Financials loom as a rare bright light for investors as US equities close out October firmly in the red, hit by rising bond yields and a string of disappointing earnings from notable companies.
Selling this month has been led by the real estate sector and companies paying high dividends, as S&P financials have risen 2.5 per cent. Investors have also rotated away from smaller and mid-capitalised stocks.
In October, the S&P 500 is down 1.9 per cent compared with declines of 2.8 per cent for the S&P MidCap 400 index and 4.5 per cent for the S&P SmallCap 600 index.
The S&P dividend aristocrats index of 50 companies — that have consistently increased their dividends over the past quarter of a century — has dropped 4.7 per cent in October, sharply underperforming the broad market. For 2016, the aristocrats remain 6.9 per cent higher on a total return basis.
Out of the top 30 companies by market value, banks and some large tech companies have led the charge. JPMorgan Chase, Bank of America, Wells Fargo and Citigroup have all rallied more than 3 per cent in October after disclosing better than expected quarterly results.
Microsoft, the software maker, climbed 4 per cent as investors cheered progress in its cloud division and Facebook is up about 2 per cent. In contrast, Amazon fell sharply last week and its shares have lost 5.7 per cent in October after it missed earnings expectations for the third quarter and forecast operating income of as little as zero next quarter.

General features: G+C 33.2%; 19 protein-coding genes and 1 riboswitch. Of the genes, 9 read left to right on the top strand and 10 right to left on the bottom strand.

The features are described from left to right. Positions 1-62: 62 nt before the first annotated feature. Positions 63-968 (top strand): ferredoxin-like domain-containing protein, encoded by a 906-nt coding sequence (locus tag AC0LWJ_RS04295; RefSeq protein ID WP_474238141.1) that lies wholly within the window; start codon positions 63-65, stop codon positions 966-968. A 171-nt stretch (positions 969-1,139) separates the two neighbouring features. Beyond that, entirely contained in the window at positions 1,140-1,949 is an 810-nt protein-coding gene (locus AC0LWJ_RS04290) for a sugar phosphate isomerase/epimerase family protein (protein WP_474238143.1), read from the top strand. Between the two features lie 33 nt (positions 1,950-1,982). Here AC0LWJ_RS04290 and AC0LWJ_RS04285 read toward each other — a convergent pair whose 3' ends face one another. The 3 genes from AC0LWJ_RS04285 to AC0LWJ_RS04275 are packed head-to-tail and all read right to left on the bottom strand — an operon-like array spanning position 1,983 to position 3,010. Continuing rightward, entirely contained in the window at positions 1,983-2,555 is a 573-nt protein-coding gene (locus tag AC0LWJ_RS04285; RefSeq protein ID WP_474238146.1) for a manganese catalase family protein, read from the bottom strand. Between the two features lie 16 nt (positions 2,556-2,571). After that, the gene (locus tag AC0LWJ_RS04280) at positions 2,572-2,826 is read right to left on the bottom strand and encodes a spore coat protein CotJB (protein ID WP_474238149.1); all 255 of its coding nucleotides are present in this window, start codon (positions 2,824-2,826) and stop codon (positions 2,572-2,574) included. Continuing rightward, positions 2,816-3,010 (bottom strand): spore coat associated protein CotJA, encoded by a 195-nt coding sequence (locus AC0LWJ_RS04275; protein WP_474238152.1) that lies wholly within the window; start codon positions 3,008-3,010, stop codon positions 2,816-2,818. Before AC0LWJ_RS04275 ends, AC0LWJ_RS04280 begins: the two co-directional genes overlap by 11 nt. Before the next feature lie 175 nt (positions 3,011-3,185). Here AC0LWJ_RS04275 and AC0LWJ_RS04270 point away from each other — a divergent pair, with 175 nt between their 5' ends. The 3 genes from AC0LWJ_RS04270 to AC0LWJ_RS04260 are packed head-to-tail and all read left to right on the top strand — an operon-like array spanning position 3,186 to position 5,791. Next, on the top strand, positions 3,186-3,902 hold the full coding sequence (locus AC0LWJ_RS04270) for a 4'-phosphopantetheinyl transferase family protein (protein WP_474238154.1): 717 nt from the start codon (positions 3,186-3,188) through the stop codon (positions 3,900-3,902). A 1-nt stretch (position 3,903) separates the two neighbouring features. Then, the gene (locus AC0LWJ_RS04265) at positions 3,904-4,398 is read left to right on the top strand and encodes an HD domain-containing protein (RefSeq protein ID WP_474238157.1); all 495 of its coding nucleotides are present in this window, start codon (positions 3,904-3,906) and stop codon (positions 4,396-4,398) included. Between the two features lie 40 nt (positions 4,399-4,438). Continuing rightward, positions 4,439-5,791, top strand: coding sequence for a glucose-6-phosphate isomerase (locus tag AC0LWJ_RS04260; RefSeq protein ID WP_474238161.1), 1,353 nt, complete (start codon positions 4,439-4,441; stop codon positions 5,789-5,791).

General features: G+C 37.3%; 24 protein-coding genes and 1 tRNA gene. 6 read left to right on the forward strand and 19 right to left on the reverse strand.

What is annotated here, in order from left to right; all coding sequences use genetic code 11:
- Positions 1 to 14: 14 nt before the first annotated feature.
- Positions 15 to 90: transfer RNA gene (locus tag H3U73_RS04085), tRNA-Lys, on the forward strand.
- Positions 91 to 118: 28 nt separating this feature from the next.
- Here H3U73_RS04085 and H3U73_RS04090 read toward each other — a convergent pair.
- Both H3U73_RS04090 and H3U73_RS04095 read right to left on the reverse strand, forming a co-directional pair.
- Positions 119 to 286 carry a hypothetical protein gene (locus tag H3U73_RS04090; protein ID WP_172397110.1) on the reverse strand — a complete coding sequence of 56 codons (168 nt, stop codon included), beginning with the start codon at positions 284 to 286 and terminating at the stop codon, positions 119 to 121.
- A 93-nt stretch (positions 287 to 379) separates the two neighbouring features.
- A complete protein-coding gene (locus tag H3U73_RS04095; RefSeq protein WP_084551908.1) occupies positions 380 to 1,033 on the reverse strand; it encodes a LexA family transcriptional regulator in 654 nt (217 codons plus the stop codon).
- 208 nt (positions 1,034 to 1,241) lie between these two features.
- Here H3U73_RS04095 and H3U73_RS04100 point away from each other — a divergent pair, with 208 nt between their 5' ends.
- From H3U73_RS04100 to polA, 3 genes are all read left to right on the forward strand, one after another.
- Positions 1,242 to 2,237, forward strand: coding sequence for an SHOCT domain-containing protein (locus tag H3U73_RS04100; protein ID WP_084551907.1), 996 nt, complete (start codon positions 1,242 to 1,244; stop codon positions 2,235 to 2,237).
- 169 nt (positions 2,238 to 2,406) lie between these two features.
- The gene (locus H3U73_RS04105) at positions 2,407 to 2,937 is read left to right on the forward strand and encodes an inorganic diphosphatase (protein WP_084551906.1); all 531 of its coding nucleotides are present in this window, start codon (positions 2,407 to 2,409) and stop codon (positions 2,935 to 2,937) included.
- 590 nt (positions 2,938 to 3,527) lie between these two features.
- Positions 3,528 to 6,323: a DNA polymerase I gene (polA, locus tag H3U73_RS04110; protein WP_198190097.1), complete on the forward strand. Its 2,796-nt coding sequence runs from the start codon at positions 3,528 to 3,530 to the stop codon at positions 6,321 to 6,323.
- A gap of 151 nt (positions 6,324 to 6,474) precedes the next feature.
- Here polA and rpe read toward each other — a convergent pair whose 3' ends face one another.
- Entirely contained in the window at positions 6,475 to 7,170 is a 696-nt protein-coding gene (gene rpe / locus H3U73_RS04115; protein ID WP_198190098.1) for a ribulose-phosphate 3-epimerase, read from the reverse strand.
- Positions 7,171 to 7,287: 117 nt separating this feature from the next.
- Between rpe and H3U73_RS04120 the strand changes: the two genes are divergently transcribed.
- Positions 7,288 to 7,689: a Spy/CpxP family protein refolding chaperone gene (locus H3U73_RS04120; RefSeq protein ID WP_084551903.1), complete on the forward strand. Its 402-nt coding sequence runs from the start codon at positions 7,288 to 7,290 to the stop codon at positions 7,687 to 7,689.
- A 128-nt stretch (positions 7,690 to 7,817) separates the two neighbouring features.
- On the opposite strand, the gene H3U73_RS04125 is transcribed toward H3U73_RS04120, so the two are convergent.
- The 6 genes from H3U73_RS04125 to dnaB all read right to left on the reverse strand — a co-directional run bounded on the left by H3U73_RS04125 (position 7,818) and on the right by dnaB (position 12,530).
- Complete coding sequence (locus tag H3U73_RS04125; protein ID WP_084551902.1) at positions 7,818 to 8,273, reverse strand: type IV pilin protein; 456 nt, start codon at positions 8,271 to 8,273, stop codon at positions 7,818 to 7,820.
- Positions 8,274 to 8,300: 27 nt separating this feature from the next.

“We have seen some improvement in the economic outlook and the earnings outlook has improved,” said Alan Gayle, director of asset allocation at RidgeWorth Investments. “People are moving back into [these stocks] as better opportunities to grow into year end.”
Still, he was reluctant to say that interest had yet consolidated around a few names like it did last year when owning the Fangs — Facebook, Amazon, Netflix and Google (now Alphabet) — was a swing factor for portfolio managers’ performance.
“That is a risk, but I don’t think this is a five-stock market,” Mr Gayle said. “We are looking at it more broadly — looking at some of the money that has flowed back into the financial sector and tech.”
Nicholas Colas, chief market strategist at Convergex, said the market’s performance during October “shows that there is a notable large-cap rotation’’ and he attributed that mostly to reweighting after the shares of large companies lagged behind earlier in the year. Year to date, the S&P 500 is up 4 per cent versus roughly 7 per cent gains for both the mid and small-cap indices.
“If we are getting back on a growth track, it is less essential to own small and mid-cap stocks because you can get [growth] in large-caps,” Mr Colas said.
Money flows for exchange traded funds support the idea that large-caps are getting more love as 2016 winds down.
ETFs focusing on large-cap stocks took in more than $6bn in October while investors put $1bn into small and micro cap ETFs and pulled money out of mid-cap ETFs, according to XTF.com.
Coming into earnings season for the third quarter, expectations were for a decline of more than 2 per cent year over year, but with 58 per cent of the index having reported, a blended rate of reported and expected earnings shows a rise of 1.6 per cent, according to FactSet. If the rest of the earnings season goes well, it would snap a five-quarter streak of shrinking profits one quarter ahead of Wall Street’s expectations.
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